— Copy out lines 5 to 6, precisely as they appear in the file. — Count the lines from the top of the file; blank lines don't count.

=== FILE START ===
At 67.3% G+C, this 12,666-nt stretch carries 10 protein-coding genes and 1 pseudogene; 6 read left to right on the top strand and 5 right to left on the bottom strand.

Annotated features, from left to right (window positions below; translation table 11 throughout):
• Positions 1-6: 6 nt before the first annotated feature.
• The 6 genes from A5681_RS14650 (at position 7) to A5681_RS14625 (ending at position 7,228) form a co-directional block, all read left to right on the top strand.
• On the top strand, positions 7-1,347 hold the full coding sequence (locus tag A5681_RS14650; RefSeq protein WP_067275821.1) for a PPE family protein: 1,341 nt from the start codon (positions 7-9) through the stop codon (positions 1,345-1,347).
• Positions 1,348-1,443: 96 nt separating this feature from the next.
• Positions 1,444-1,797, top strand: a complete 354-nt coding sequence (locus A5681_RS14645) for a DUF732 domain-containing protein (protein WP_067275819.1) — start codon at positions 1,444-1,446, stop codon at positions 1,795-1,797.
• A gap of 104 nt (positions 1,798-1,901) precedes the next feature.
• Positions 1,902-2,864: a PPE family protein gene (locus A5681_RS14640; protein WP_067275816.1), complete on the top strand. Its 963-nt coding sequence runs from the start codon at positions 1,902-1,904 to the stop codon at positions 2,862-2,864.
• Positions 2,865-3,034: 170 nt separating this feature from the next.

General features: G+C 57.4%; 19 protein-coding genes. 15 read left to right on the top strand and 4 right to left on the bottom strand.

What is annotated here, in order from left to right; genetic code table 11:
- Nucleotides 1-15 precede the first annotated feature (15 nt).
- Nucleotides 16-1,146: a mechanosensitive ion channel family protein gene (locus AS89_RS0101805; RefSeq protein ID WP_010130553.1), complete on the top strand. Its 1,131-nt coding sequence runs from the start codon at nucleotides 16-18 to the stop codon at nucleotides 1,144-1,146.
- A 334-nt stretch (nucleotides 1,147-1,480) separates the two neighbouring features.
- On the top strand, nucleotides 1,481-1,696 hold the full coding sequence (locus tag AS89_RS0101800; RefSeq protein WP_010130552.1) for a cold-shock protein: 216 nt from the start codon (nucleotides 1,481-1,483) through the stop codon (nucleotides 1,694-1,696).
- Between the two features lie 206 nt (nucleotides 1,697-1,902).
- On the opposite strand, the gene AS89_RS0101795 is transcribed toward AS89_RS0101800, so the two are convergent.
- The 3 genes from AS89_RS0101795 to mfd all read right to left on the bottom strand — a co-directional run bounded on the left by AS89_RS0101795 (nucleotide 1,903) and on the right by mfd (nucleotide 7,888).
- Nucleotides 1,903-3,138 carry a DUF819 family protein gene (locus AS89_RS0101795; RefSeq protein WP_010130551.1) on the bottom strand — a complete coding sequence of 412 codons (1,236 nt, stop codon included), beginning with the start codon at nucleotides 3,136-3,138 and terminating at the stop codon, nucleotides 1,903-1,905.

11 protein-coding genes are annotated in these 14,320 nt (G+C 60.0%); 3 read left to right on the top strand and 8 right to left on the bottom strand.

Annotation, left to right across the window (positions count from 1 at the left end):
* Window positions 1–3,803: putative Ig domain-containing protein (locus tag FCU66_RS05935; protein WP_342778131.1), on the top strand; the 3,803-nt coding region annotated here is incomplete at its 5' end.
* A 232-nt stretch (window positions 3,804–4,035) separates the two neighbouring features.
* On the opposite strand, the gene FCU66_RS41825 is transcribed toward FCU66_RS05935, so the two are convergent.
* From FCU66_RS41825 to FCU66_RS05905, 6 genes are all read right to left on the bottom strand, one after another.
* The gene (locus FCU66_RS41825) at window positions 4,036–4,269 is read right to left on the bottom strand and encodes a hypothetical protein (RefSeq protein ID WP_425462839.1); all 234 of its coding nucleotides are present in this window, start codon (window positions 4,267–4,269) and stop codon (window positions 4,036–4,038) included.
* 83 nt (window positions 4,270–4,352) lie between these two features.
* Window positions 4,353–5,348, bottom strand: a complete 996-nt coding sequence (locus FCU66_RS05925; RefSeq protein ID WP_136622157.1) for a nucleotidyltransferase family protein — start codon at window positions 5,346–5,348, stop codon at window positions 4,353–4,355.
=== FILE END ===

• On the top strand, positions 7-1,347 hold the full coding sequence (locus tag A5681_RS14650; RefSeq protein WP_067275821.1) for a PPE family protein: 1,341 nt from the start codon (positions 7-9) through the stop codon (positions 1,345-1,347).
• Positions 1,348-1,443: 96 nt separating this feature from the next.